Huddled underground in a nuclear bunker, Three Men in a Boot attempt to recreate history as best they can whilst staving off hunger (and potentially another Ice Age). It’s a nice, open premise which allows plenty of leeway to play with historical inaccuracies in this well-paced and gently humourous hour of sketch comedy.
A show that’s polished and shows good potential from its performers.
The cast play up well to their token characters, often relying on filling the same shoes as the sketches progress. Wesley Nelson plays the straight man very well, acting up to Jack Saturn’s fabulously exaggerated figures. Olly Jackson is happy to take on roles of authority, which contrasts nicely with his nervous on-stage persona in between skits. It’s clear that the performers are comfortable on stage with one another and their chemistry carries the show during any weaker sketches.
Three Men in a Boot have a tendency to set up incredibly similar status structures in their sketches. Often we see a ruler (be it Emperor, Pharoah or Queen) in conversation with an advisor or second-in-command. Some of these sketches have a great pay-off, for example when revealing how exactly China deals with the Monguls, or a Tudor-based sketch allowing yet more over-the-top silliness from Saturn, they also run the risk of making scenes bleed into one another with not much variety in sketch structure.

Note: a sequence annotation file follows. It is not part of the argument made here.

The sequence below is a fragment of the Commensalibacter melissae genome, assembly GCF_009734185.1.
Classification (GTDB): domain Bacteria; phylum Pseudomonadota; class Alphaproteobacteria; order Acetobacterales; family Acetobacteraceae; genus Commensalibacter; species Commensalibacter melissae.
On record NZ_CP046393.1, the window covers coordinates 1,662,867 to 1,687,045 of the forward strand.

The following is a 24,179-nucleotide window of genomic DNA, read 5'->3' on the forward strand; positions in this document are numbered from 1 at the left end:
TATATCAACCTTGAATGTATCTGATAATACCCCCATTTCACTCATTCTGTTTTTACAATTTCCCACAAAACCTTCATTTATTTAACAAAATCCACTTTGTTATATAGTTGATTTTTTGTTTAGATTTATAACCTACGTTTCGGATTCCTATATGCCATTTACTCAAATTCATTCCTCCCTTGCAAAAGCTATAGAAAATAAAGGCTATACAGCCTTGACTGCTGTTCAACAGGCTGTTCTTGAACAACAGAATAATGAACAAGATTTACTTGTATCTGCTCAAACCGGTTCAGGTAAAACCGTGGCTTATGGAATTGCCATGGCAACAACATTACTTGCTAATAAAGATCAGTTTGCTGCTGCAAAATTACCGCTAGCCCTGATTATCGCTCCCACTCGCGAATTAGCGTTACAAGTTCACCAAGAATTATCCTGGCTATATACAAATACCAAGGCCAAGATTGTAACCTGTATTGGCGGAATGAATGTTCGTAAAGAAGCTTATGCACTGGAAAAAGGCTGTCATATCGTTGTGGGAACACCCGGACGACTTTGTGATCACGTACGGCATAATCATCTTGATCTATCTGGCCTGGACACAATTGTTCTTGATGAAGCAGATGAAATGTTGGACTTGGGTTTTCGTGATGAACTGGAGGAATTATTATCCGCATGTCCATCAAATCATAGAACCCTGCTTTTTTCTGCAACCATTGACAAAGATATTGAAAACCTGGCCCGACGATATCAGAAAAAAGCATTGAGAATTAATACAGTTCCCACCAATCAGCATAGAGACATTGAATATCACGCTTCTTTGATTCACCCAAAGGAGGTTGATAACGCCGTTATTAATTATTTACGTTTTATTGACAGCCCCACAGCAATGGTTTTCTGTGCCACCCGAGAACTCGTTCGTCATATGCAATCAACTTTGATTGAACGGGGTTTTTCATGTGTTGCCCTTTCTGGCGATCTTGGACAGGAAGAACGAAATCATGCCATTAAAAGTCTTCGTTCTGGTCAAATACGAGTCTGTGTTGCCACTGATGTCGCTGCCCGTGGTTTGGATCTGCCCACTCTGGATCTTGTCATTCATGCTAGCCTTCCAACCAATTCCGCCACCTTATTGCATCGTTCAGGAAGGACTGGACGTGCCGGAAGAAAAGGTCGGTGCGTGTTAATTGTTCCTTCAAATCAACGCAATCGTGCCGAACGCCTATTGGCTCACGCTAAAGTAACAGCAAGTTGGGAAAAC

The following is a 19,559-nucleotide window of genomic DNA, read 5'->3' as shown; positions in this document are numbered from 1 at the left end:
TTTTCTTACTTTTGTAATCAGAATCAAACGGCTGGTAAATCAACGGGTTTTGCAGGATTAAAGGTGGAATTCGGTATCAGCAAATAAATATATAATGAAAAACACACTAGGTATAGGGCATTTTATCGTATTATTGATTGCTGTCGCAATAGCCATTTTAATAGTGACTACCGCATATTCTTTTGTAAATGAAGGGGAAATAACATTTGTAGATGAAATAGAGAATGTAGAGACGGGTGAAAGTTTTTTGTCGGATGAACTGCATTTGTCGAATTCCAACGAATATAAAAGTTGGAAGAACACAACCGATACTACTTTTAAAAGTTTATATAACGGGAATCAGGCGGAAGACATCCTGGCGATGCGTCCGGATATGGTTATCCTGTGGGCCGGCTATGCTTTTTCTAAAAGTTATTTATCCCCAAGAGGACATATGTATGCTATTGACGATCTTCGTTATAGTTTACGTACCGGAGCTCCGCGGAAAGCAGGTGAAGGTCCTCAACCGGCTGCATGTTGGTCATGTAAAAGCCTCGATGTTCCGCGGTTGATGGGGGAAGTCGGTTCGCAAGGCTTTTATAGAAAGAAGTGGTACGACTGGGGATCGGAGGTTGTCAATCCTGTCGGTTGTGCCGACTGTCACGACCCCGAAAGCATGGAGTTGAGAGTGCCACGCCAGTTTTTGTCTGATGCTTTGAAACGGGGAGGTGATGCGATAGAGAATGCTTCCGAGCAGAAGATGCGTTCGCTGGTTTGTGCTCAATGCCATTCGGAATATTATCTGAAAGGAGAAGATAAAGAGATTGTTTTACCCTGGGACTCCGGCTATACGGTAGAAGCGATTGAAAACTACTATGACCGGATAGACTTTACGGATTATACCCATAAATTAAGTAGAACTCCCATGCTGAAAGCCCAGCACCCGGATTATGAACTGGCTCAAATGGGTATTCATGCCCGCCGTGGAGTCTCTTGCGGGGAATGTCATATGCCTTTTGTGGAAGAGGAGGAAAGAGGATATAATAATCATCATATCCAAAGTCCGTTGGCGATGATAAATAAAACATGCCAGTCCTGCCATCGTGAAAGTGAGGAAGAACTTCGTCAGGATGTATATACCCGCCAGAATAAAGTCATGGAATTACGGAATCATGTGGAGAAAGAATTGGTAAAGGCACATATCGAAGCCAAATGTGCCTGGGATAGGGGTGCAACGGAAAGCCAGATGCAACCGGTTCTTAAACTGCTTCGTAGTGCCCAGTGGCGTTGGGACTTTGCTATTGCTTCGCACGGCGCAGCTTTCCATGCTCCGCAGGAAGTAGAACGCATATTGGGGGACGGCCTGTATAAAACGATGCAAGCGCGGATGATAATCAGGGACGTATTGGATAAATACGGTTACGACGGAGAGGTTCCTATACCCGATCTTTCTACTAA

The nature of sketch comedy is always bound to be hit-and-miss, but this is a nice offering from Three Men in a Boot which neatly ties everything together with the overarching premise of the show. At their best and most conceptual we see sketches which are reminiscent of Blackadder for their enjoyable bickering and power plays; at their weakest we see cheap sex jokes and a celebrity impersonation which whilst recognisable isn’t really good enough to justify a second recurrence. Nonetheless, the overall feel is a show that’s polished and shows good potential from its performers.